Can air-conditioning in a bedroom save your life?

Written by Cool Angus on . Posted in Blog, Fire talk, Software

Research has shown (see 1 and 2 below) that, unlike sound and light, smell does not wake people up. The opposite tends to happen, with smoke having a soporific effect on already sleeping people. Therefore in the event of a fire developing and in the absence of any other sensory signal people will simply fall into a deeper sleep as the smoke enters the room and slowly poisons them. This is of concern to everyone, of course, but particularly to parents with young children.

The National Institute of Standards and Technology (NIST), a United States federal technology agency have developed and maintain the Fire Dynamic Simulator software that allows the modelling of fire and smoke simulations using computational fluid dynamic principles. I have used this software to examine whether the presence and use of an air-conditioning unit in a bedroom has any affect on the spread of smoke;

  • Does the air-conditioning slow down the entry of smoke into a bedroom?
  • And if so, by how much?

In particular I was interested to determine whether, or not, the use of an air-conditioning unit provides any meaningful benefit to sleeping individuals in terms of additional time before the smoke from a fire overcomes them.

It was noted in researching this topic that whilst there has been a good body of research papers carried out on the affect of forced ventilation in commercial environments, there appears to have been little, or none, done for residential dwellings and I was unable to find anything covering the effect of air-conditioning in the sleeping environment.

 


The model used was of a simplified home, with two otherwise identical bedrooms.

The Model

Although a simplified model, the aim was to reflect the proportions of a real home, so the dimensions used were based upon an average of some real life samples looked at on an Australian property website. It was necessary to use a ceiling height of 3.2m as this dimension works well in the the Fire Dynamic Simulator software for computational purposes. The ‘normal’ ceiling height of the residential dwellings looked at varied, and whilst generous, it was felt that 3.2 m was not unreasonable.

Floor areas modelled:

  • Main living area where the fire occurs of 69.76m2
  • Two identical (apart from air-conditioning) bedrooms each of 16.77 m2
  • A bathroom (door open) and communal hall between the two bedrooms

 

For the purposes of the simulation the ambient temperature in the house was set at 26º C, which whilst warm is not an uncommon night time temperature in the southern hemisphere during the summer months. The temperature of the simulated air-conditioning unit was set to input air into the room at a constant temperature of 20º C, some 6º C below ambient and maintain it at that level.

As it was not possible to change the ambient starting temperature in just one room, using the fire dynamic simulator software, it was deemed preferable to start the simulation running for a short period of time before the fire itself started. That way the room containing the air conditioning was allowed to get down to a lower temperature, before the fire started, thereby simulating a fire starting some time after the residents have gone to bed. This was set so the fire started at 150 seconds (2½ minutes).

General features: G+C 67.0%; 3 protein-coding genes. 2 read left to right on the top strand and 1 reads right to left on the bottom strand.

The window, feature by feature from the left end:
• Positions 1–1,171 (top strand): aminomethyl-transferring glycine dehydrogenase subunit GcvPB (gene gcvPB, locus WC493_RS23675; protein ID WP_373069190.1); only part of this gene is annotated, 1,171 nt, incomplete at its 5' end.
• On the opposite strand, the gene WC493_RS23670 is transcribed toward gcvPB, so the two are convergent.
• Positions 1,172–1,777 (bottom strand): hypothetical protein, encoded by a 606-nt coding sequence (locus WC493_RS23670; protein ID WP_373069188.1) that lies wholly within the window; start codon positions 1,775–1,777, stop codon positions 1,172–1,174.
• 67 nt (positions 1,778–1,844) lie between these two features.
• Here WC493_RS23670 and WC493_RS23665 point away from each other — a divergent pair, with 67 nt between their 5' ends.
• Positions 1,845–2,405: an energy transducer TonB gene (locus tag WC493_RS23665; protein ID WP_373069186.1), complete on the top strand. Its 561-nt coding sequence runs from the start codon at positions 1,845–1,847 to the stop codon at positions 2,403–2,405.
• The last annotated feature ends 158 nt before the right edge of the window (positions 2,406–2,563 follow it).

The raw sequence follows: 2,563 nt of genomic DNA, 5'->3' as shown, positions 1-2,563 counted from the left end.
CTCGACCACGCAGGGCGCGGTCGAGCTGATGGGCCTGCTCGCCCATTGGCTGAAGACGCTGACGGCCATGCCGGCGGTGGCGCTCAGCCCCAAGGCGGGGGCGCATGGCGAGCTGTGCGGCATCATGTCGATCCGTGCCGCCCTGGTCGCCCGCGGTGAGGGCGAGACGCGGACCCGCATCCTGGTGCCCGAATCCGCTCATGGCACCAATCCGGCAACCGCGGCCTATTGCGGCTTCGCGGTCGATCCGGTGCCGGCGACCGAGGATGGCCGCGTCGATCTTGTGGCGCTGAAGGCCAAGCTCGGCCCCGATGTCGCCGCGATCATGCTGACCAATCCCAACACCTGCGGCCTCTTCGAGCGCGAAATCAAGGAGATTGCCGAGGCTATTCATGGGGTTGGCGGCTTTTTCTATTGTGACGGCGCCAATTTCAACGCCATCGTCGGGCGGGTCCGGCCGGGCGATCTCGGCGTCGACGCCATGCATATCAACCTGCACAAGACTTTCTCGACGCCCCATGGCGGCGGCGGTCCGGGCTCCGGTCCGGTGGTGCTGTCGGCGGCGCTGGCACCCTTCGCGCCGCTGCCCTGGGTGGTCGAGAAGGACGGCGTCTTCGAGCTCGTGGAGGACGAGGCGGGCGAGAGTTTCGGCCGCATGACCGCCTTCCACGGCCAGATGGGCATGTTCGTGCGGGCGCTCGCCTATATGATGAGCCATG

We calculated the air flow one could realistically expect from an air-conditioning unit, based upon a random sample of commercially available residential units for sale, and used an average flow rate of 1.25 m/s for our air-conditioning vent.

The fire surface in the model was set to polyurethane as this is a material in common use in modern housing, which after comprehensive comparative experimentation by NIST has been shown to produce compartment fire results in the Fire Dynamic Simulator as close to a real fire as possible. Polyurethane foam is often used, in the form of flexible polyurethane foam (PUF), in furniture construction such as sofas and chairs and is also a common constituent in adhesives and paints used in homes.

Conclusions

It was expected that at the point when the fire started, having an air-conditioning unit in the bedroom, would result in that room having both;

  • a lower temperature than the ambient temperature in the rest of the property, and
  • as the door was fully closed, albeit with a gap at the bottom, there would be a natural resistance to the buoyant smoke being able to enter the room

 

The questions we set out to answer were whether the above expectations were born out and and if so what effect this had on the spread of smoke into that room. The assumption being that the slightly lower ambient temperature in the air-conditioned bedroom plus the positive inflow velocity would hold back the ingress of smoke, but to what extent?

Using the the Fire Dynamic Simulator software, it would appear that having an operating air conditioning unit in a bedroom (with the door closed) does indeed slow down the ingress of smoke into the bedroom and (in this simulation) by some considerable time, nearly ten minutes. If corroborated by further more extensive simulation and/or experimentation this knowledge could be valuable for fire safety in the home.

Note: The above is a much shortened excerpt of the full research conducted. If you would like the full research paper please contact me.